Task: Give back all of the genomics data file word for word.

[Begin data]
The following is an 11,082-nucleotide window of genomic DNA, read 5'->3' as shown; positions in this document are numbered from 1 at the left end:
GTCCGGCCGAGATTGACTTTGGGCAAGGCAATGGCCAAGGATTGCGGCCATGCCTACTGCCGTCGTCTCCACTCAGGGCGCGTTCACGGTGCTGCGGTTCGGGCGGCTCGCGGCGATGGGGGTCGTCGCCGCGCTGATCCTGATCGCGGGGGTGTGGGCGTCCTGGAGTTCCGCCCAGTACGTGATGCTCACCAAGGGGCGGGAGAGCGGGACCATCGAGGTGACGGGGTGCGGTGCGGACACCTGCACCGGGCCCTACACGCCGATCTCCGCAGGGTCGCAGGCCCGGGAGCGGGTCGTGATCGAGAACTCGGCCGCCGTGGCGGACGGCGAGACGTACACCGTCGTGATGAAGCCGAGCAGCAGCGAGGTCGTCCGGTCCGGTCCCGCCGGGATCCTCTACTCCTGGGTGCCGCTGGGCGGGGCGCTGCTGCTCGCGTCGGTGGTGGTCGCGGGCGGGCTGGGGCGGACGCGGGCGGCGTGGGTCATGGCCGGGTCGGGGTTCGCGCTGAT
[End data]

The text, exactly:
The following is an 11,082-nucleotide window of genomic DNA, read 5'->3' as shown; positions in this document are numbered from 1 at the left end:
GTCCGGCCGAGATTGACTTTGGGCAAGGCAATGGCCAAGGATTGCGGCCATGCCTACTGCCGTCGTCTCCACTCAGGGCGCGTTCACGGTGCTGCGGTTCGGGCGGCTCGCGGCGATGGGGGTCGTCGCCGCGCTGATCCTGATCGCGGGGGTGTGGGCGTCCTGGAGTTCCGCCCAGTACGTGATGCTCACCAAGGGGCGGGAGAGCGGGACCATCGAGGTGACGGGGTGCGGTGCGGACACCTGCACCGGGCCCTACACGCCGATCTCCGCAGGGTCGCAGGCCCGGGAGCGGGTCGTGATCGAGAACTCGGCCGCCGTGGCGGACGGCGAGACGTACACCGTCGTGATGAAGCCGAGCAGCAGCGAGGTCGTCCGGTCCGGTCCCGCCGGGATCCTCTACTCCTGGGTGCCGCTGGGCGGGGCGCTGCTGCTCGCGTCGGTGGTGGTCGCGGGCGGGCTGGGGCGGACGCGGGCGGCGTGGGTCATGGCCGGGTCGGGGTTCGCGCTGAT